She also hears of a border station in Jericho (between Jordan and Israel), which both Israeli and Palestinian guards share. A Palestinian soldier is willing to be interviewed. The insanity of the conflict is demonstrated for Kedar: the station straddles the border, with the two hostile armies separated by only a door. A Palestinian soldier then stands on one side of a sign (no bigger than a road hazard sign), and demonstrates that he is on the side of Palestinian authority. A single step to the right, and he proclaims that he is in Israel.

May 1998: Kedar and crew travel to Raphiach to interview a Palestinian who is an Israeli collaborator. In the middle of the interview, the Israeli secret service descends, and the collaborator is taken away. It takes several days and all the contacts she has at the IDF, but Kedar manages to get her collaborator back to finish the interview.

The negotiations with the arms dealers have come to an end, and Kedar travels to Gazza. Her cameraman, Eliyo, waits at the border. Kedar also contacts a friend in the secret service, and tells him where she will be…just in case.

Kedar and the terrorists begin the interview. They claim to be doing the interview to prove they are not afraid of the army or police, and that they can live their normal lives without interruption. They intend to be shown as heroes, and Kedar knows they think the doc will help further their purposes.

Shot on Super 8, Kedar is forced to smuggle the tapes out of Gaza by hiding them on her body. She counts on the fact that she is a women, and that her close-cropped blonde hair will keep her from looking Israeli, to get over without trouble. The ruse works, and she gets the footage over the border.

Summer 1998: Kedar feels shooting is finished. She contacts a Tel Aviv post-production facility, Broadcast Video Ltd., for a possible partnership. Although they don’t formally commit, they view some footage, and request the first right to negotiate a partnership. Although not formally partners, Broadcast Video informs Kedar that they have managed to sell Borders to Israeli broadcaster, Channel 2. This brings $40,000 to the project.

October 1998: Broadcast Video formally commits to partnership. They offer funds, equipment, and editing facilities. Editing begins in earnest.

During the editing process, Kedar learns of a wedding about to take place near the Israeli-Syrian border. The wedding is unusual in that the bride lives in Israel and will have to cross into Syria to join her groom. In such cases, once the bride crosses into the other zone, she will never again be allowed back to see her family.

Kedar rounds up her crew and heads for the Golan Heights to begin filming the family at 4 a.m. on the day of the wedding. They follow the bride to the beauty parlor, then tag along with the tearful procession of family and friends to the border.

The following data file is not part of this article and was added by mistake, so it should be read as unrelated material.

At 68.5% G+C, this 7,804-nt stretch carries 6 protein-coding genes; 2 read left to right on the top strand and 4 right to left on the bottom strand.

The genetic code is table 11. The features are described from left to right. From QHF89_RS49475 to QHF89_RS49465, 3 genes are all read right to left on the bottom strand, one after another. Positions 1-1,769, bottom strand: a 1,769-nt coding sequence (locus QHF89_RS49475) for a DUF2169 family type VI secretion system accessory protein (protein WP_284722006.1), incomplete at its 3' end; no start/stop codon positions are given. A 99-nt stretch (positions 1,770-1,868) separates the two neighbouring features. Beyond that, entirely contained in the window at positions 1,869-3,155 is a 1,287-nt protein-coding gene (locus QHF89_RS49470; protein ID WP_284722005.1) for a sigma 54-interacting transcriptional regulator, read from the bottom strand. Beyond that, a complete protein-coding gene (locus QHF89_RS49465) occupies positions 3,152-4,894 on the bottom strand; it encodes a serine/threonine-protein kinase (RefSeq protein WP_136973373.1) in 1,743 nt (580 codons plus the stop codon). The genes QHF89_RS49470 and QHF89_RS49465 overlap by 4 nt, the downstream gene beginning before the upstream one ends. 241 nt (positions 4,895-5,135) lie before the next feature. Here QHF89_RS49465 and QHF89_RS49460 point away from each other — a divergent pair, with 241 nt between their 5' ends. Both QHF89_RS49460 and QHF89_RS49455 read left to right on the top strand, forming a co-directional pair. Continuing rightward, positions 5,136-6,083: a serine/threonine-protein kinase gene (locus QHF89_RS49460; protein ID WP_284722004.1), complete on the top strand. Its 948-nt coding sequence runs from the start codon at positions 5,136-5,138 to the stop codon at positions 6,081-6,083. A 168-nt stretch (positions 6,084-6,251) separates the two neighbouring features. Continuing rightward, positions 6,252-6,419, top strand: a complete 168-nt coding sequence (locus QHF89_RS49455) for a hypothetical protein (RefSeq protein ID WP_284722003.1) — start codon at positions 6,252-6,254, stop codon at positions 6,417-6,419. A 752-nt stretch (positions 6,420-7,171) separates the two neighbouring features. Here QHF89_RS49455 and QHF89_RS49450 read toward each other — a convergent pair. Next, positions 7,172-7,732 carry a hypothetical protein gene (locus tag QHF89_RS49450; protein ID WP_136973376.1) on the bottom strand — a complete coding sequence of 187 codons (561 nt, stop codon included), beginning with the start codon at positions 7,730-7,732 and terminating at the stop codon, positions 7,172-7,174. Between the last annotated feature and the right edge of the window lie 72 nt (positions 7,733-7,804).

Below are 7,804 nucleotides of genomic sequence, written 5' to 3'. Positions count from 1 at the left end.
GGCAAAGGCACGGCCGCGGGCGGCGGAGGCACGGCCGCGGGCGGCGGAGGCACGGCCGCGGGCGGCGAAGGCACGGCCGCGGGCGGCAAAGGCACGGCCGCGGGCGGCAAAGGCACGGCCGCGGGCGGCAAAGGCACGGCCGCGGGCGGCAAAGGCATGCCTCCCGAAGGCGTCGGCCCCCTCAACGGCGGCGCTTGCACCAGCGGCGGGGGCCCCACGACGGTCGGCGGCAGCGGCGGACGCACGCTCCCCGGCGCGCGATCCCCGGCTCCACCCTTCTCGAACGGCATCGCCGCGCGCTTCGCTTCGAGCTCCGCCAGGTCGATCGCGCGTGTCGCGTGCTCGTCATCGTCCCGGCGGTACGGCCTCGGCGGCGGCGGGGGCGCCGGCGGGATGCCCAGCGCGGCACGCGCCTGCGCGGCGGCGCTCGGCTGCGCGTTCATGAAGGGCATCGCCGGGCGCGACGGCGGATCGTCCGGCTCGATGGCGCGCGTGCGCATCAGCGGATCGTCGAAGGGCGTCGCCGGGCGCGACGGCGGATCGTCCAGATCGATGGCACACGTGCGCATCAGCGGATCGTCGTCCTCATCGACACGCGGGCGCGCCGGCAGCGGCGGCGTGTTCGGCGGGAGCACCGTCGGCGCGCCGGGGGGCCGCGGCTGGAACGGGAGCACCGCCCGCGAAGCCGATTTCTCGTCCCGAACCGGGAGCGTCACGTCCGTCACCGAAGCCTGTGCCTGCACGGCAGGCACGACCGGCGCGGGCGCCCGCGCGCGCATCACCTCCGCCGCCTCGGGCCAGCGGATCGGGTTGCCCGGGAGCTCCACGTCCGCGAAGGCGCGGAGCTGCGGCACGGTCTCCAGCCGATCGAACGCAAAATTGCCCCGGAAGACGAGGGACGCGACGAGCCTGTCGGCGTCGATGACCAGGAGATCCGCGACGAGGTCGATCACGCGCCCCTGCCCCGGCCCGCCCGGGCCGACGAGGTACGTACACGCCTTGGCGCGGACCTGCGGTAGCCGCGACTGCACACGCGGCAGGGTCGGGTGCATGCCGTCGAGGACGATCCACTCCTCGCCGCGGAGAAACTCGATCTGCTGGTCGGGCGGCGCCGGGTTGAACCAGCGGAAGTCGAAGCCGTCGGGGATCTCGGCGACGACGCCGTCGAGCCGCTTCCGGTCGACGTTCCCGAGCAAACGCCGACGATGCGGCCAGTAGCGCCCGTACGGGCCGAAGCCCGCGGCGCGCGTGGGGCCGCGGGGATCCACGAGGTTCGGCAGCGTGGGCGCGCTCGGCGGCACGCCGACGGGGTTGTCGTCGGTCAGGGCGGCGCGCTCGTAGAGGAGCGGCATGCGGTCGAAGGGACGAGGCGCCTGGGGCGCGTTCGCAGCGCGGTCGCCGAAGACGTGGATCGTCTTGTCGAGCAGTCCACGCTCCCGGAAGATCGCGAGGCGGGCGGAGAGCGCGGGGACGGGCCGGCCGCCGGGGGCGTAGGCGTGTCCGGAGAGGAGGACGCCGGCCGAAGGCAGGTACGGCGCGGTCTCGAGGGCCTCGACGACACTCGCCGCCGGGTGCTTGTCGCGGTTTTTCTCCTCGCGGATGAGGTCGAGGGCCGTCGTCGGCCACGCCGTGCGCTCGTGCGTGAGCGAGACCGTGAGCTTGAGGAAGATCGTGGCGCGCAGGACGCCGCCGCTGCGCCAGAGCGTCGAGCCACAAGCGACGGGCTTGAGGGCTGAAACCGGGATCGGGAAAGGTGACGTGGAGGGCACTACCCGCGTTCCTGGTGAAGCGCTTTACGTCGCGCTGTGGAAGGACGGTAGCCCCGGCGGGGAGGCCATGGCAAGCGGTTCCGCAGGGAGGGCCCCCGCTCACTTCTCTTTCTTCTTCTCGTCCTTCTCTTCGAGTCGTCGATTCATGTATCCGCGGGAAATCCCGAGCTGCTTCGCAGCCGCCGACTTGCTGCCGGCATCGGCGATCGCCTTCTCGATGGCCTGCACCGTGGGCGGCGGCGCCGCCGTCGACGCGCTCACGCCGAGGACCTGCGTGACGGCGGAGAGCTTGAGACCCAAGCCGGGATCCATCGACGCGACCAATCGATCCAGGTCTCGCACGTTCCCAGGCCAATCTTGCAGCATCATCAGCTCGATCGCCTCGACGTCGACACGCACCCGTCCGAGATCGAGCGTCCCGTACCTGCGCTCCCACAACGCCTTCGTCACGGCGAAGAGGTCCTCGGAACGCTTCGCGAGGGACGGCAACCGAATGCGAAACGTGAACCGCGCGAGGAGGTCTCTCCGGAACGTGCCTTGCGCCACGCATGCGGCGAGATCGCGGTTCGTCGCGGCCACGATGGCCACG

And there they wait. Israeli authorities forbid the father to cross with his daughter, and although the bride has papers allowing her entry, the Syrians refuse her, as they do not recognize the Israeli stamps on the document. At 5 p.m., after a day of arguments, the wedding is postponed, leaving their families devastated.

Four months later, Kedar learns that the bride crossed the border quietly later on, with no wedding dress, and no festivities to mark her wedding day.

January 1999: Through mutual acquaintances, footage from Borders is presented to PowerSports Millennium in California (a relative of one of the PowerSports principles is Kedar’s neighbor), with a request for post-production suggestions to make the project viable for international broadcast.

March 1999: Editing is completed. The final production cost comes to US$160,000. PowerSports Millennium negotiates with Broadcast Video to become the international distributor on the project. The production is picked up by RTVE in Spain, who air it a week after getting the rights. NHK picks up Japanese rights almost immediately after.

July 1999: Borders wins the Discovery Channel Award at the Munich Film Festival’s MediaNet Awards.

October 1999: Power Sports Millennium represents Borders at MIPCOM.

About The Author
Managing editor with realscreen publication, an international print and online magazine that covers the non-fiction film and television industries. Darah is an award-winning journalist who has spent over two decades covering a wide range of issues from real estate and urban development to immigration, politics and human rights, primarily with The Vancouver Sun. Prior to joining realscreen, she was editor of Stream Daily, realscreen's sister publication covering the dynamic global digital video industry. She also served a stint as a war reporter in Afghanistan for television and print, and was a national business blogger with Yahoo Canada.